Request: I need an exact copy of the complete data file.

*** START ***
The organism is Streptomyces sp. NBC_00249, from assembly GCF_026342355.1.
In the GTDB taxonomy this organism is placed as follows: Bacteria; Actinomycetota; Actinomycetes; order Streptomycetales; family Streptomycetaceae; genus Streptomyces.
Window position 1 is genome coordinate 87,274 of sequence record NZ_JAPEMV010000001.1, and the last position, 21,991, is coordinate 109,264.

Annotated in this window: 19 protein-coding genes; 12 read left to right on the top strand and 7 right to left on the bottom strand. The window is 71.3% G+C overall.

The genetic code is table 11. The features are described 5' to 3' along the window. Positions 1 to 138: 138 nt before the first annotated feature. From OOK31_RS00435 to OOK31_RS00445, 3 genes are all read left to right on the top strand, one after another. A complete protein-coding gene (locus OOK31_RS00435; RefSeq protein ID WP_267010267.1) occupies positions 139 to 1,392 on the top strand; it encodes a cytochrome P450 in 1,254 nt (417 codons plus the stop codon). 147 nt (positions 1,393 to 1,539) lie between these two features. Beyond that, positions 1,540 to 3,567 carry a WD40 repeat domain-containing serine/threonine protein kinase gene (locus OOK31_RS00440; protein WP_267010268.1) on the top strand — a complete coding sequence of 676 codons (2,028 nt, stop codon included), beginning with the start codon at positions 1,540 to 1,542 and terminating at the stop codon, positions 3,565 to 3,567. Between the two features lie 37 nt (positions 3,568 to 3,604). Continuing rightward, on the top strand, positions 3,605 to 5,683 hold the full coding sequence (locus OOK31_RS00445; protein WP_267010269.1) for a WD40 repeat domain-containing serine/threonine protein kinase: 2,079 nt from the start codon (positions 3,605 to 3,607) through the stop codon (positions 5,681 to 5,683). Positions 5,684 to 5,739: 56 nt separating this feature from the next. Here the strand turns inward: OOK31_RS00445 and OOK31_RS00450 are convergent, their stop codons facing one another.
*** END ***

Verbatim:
The organism is Streptomyces sp. NBC_00249, from assembly GCF_026342355.1.
In the GTDB taxonomy this organism is placed as follows: Bacteria; Actinomycetota; Actinomycetes; order Streptomycetales; family Streptomycetaceae; genus Streptomyces.
Window position 1 is genome coordinate 87,274 of sequence record NZ_JAPEMV010000001.1, and the last position, 21,991, is coordinate 109,264.

Annotated in this window: 19 protein-coding genes; 12 read left to right on the top strand and 7 right to left on the bottom strand. The window is 71.3% G+C overall.

The genetic code is table 11. The features are described 5' to 3' along the window. Positions 1 to 138: 138 nt before the first annotated feature. From OOK31_RS00435 to OOK31_RS00445, 3 genes are all read left to right on the top strand, one after another. A complete protein-coding gene (locus OOK31_RS00435; RefSeq protein ID WP_267010267.1) occupies positions 139 to 1,392 on the top strand; it encodes a cytochrome P450 in 1,254 nt (417 codons plus the stop codon). 147 nt (positions 1,393 to 1,539) lie between these two features. Beyond that, positions 1,540 to 3,567 carry a WD40 repeat domain-containing serine/threonine protein kinase gene (locus OOK31_RS00440; protein WP_267010268.1) on the top strand — a complete coding sequence of 676 codons (2,028 nt, stop codon included), beginning with the start codon at positions 1,540 to 1,542 and terminating at the stop codon, positions 3,565 to 3,567. Between the two features lie 37 nt (positions 3,568 to 3,604). Continuing rightward, on the top strand, positions 3,605 to 5,683 hold the full coding sequence (locus OOK31_RS00445; protein WP_267010269.1) for a WD40 repeat domain-containing serine/threonine protein kinase: 2,079 nt from the start codon (positions 3,605 to 3,607) through the stop codon (positions 5,681 to 5,683). Positions 5,684 to 5,739: 56 nt separating this feature from the next. Here the strand turns inward: OOK31_RS00445 and OOK31_RS00450 are convergent, their stop codons facing one another.